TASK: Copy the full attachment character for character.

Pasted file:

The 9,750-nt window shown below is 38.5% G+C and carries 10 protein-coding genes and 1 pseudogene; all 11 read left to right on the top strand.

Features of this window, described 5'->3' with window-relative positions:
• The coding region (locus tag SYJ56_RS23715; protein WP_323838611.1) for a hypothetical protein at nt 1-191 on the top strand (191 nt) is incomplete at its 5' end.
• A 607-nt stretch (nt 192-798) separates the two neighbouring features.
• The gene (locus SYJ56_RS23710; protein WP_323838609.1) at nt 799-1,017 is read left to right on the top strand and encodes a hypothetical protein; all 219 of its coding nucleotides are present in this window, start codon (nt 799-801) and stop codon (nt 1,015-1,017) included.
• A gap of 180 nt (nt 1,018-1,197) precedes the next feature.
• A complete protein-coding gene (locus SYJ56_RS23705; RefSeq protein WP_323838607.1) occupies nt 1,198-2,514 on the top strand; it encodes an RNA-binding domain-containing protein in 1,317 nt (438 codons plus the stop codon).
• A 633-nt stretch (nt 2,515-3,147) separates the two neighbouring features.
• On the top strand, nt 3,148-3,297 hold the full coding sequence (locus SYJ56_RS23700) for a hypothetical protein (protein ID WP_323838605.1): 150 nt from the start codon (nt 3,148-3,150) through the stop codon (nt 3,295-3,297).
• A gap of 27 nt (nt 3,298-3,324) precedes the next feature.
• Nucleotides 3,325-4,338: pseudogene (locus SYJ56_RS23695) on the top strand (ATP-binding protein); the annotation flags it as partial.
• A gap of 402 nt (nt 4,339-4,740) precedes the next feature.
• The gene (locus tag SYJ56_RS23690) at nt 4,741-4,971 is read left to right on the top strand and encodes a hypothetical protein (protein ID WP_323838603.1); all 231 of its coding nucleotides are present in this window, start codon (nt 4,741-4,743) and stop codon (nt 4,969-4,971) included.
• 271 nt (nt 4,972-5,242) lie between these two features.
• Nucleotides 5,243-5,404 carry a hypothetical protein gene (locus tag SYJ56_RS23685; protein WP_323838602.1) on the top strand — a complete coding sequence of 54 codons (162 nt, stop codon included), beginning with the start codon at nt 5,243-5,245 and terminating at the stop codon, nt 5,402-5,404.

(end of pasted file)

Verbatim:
The 9,750-nt window shown below is 38.5% G+C and carries 10 protein-coding genes and 1 pseudogene; all 11 read left to right on the top strand.

Features of this window, described 5'->3' with window-relative positions:
• The coding region (locus tag SYJ56_RS23715; protein WP_323838611.1) for a hypothetical protein at nt 1-191 on the top strand (191 nt) is incomplete at its 5' end.
• A 607-nt stretch (nt 192-798) separates the two neighbouring features.
• The gene (locus SYJ56_RS23710; protein WP_323838609.1) at nt 799-1,017 is read left to right on the top strand and encodes a hypothetical protein; all 219 of its coding nucleotides are present in this window, start codon (nt 799-801) and stop codon (nt 1,015-1,017) included.
• A gap of 180 nt (nt 1,018-1,197) precedes the next feature.
• A complete protein-coding gene (locus SYJ56_RS23705; RefSeq protein WP_323838607.1) occupies nt 1,198-2,514 on the top strand; it encodes an RNA-binding domain-containing protein in 1,317 nt (438 codons plus the stop codon).
• A 633-nt stretch (nt 2,515-3,147) separates the two neighbouring features.
• On the top strand, nt 3,148-3,297 hold the full coding sequence (locus SYJ56_RS23700) for a hypothetical protein (protein ID WP_323838605.1): 150 nt from the start codon (nt 3,148-3,150) through the stop codon (nt 3,295-3,297).
• A gap of 27 nt (nt 3,298-3,324) precedes the next feature.
• Nucleotides 3,325-4,338: pseudogene (locus SYJ56_RS23695) on the top strand (ATP-binding protein); the annotation flags it as partial.
• A gap of 402 nt (nt 4,339-4,740) precedes the next feature.
• The gene (locus tag SYJ56_RS23690) at nt 4,741-4,971 is read left to right on the top strand and encodes a hypothetical protein (protein ID WP_323838603.1); all 231 of its coding nucleotides are present in this window, start codon (nt 4,741-4,743) and stop codon (nt 4,969-4,971) included.
• 271 nt (nt 4,972-5,242) lie between these two features.
• Nucleotides 5,243-5,404 carry a hypothetical protein gene (locus tag SYJ56_RS23685; protein WP_323838602.1) on the top strand — a complete coding sequence of 54 codons (162 nt, stop codon included), beginning with the start codon at nt 5,243-5,245 and terminating at the stop codon, nt 5,402-5,404.